Survey: Consumers want insurers to be more tech-savvy, find new ways to engage them

By Heather Mack
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It should come as no shock to anyone that consumers want more from health insurers, but what exactly do they want? For starters, they need health insurers to develop new ways of interacting with them, according to a recent survey by health technology company Health Edge and market consulting company Porter Research.

In an online survey of 2,500 people across the United States who had health insurance coverage who were at least 24 years old, most say they want their organizations to communicate them on the levels of other industries, both in terms of convenience and clarity.

Nearly 90 percent of respondents said that their health plan could be doing a better job of communicating their total financial responsibility. Unlike travel, bank accounts or transportation, which provides consumers with easy-to-use-tools like mobile apps and intuitive web portals, health insurers were poorly rated by comparison, the report said.

Lagging in tech-savviness isn’t going unnoticed by members. Fifty-seven percent of survey respondents said they actually lose confidence in their health plan because it may still use outdated technology, an answer especially favored by millenials.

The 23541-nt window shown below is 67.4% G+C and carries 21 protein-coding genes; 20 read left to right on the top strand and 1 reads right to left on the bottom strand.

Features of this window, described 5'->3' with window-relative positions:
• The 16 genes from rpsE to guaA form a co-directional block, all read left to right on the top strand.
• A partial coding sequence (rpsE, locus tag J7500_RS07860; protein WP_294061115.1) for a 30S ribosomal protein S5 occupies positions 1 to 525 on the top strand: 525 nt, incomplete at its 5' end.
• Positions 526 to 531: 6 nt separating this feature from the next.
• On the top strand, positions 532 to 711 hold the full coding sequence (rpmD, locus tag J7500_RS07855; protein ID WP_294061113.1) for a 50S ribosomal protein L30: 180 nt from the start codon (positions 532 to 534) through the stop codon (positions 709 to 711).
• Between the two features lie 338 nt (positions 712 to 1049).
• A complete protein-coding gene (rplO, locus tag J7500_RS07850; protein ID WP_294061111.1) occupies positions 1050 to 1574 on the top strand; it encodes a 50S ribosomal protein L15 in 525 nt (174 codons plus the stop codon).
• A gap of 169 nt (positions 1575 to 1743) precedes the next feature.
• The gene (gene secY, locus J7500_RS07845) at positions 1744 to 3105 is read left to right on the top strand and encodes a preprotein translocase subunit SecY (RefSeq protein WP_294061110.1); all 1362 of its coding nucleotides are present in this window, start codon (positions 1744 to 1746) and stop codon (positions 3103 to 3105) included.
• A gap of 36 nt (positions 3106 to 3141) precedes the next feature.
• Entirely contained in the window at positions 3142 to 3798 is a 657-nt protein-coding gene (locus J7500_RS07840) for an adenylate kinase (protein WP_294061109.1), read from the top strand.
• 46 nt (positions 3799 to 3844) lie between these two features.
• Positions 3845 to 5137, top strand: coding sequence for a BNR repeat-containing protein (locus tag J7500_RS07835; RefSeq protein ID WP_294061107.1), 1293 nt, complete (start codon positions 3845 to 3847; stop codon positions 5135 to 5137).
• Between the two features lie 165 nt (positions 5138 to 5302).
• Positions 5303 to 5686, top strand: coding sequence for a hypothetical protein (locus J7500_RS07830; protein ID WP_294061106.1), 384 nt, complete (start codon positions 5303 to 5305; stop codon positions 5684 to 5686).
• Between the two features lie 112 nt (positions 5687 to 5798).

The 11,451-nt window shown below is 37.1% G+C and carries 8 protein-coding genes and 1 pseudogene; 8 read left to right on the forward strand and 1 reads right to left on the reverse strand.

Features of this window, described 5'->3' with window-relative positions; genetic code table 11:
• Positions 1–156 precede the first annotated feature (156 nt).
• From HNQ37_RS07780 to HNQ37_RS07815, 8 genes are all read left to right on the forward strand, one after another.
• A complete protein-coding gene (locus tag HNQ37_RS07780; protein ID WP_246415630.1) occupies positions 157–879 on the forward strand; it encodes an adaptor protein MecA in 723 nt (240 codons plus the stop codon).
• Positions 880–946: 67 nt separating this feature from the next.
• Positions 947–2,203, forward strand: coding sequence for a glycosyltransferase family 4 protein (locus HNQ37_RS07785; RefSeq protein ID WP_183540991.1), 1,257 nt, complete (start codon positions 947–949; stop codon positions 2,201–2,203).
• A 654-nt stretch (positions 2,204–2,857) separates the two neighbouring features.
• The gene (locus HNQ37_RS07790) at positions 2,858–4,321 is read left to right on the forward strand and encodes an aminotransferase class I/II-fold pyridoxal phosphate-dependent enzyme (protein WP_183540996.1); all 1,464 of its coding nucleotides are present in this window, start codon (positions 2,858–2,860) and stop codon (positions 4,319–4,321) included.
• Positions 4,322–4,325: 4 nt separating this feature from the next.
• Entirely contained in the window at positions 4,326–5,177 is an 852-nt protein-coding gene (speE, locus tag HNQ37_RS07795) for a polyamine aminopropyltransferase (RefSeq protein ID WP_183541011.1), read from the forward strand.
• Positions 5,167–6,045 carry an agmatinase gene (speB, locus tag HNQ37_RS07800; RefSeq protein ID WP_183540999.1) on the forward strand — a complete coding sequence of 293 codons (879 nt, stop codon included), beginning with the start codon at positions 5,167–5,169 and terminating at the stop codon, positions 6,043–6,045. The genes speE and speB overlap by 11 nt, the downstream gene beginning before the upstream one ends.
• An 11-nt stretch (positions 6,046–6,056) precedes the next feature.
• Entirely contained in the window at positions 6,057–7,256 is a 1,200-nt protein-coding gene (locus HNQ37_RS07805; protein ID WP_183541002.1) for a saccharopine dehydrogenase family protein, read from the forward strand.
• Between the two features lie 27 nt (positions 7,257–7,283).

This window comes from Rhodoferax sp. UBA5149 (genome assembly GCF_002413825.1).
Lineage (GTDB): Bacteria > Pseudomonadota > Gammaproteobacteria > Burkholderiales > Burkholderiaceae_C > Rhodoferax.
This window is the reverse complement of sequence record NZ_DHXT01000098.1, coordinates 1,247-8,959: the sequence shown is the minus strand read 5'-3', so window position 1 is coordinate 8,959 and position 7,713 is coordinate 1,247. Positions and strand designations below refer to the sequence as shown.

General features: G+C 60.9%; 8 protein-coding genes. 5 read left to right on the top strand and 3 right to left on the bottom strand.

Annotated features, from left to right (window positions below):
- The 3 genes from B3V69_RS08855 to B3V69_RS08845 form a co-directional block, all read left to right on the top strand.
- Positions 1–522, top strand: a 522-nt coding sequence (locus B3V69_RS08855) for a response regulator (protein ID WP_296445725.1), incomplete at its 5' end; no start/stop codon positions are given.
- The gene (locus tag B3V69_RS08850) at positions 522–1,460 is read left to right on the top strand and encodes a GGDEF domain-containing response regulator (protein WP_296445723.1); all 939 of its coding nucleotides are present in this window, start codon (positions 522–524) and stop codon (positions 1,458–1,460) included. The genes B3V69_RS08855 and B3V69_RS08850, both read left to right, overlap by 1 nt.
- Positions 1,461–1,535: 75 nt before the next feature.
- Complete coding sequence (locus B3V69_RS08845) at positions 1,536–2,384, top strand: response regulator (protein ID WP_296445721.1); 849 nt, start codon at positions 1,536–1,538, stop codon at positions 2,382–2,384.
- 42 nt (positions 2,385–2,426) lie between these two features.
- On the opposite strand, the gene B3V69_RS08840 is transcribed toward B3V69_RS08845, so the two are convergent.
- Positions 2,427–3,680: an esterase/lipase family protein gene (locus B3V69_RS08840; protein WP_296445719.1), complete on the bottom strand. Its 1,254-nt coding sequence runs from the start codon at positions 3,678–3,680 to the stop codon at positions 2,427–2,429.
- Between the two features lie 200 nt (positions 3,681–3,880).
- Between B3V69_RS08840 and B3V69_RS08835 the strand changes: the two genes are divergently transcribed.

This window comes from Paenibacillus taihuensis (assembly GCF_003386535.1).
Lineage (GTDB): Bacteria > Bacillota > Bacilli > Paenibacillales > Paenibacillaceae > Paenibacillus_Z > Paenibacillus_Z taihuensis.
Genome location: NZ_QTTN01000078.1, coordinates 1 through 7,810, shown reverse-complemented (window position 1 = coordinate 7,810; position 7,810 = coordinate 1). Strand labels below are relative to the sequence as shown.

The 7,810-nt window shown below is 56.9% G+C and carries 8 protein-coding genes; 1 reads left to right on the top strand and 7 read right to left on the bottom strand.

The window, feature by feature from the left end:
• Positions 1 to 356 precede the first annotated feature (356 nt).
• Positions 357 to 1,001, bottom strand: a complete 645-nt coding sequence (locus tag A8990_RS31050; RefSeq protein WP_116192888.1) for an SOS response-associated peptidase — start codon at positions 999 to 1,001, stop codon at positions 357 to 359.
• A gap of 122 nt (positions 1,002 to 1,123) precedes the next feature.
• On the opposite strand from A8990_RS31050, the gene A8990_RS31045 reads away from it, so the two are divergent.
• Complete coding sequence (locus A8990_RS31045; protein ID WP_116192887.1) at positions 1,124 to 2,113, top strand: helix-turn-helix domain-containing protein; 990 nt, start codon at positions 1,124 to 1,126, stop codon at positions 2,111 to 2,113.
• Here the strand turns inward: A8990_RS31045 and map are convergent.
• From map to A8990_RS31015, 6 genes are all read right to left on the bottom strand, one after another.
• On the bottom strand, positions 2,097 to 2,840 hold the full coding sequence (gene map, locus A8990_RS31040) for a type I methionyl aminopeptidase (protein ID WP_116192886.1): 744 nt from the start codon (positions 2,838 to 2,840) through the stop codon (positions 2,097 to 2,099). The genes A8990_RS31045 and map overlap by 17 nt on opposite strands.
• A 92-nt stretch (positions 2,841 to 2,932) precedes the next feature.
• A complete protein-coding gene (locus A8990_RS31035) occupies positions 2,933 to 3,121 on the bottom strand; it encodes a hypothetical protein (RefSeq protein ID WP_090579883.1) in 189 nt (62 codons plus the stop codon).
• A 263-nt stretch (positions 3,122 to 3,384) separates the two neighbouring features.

“Technology savvy people consistently rate the healthcare industry’s customer service as worse against many other industries — twice as often as those who consider themselves less tech savvy,” the report said. “The most dramatic survey result shows that 71% of tech savvy respondents rate online shopping customer service as better than that of health plans and 64% of the same group rate customer service provided by the travel industry more favorably than health plans.”

Health plans are also missing out on chances to support members with chronic conditions. Only 8 percent of respondents report participating in a condition-specific support group resulting from a referral from their health plan, such as on online social network or coaching app.

There are other opportunities for health plans to engage their members, the report found, as tech-savvy millenials look for indication that their health plan is noticing their efforts. Incentives for health behaviors, including diet and exercise, have been very popular among consumers, with 42 percent responding they are very interested in taking part. However, 48 percent reported their health plan is offering none of these benefits.

“Personalized health insurance is a rapidly emerging reality and the health plans that embrace their members as individuals will enjoy a long and prosperous relationship with those members,” the report said.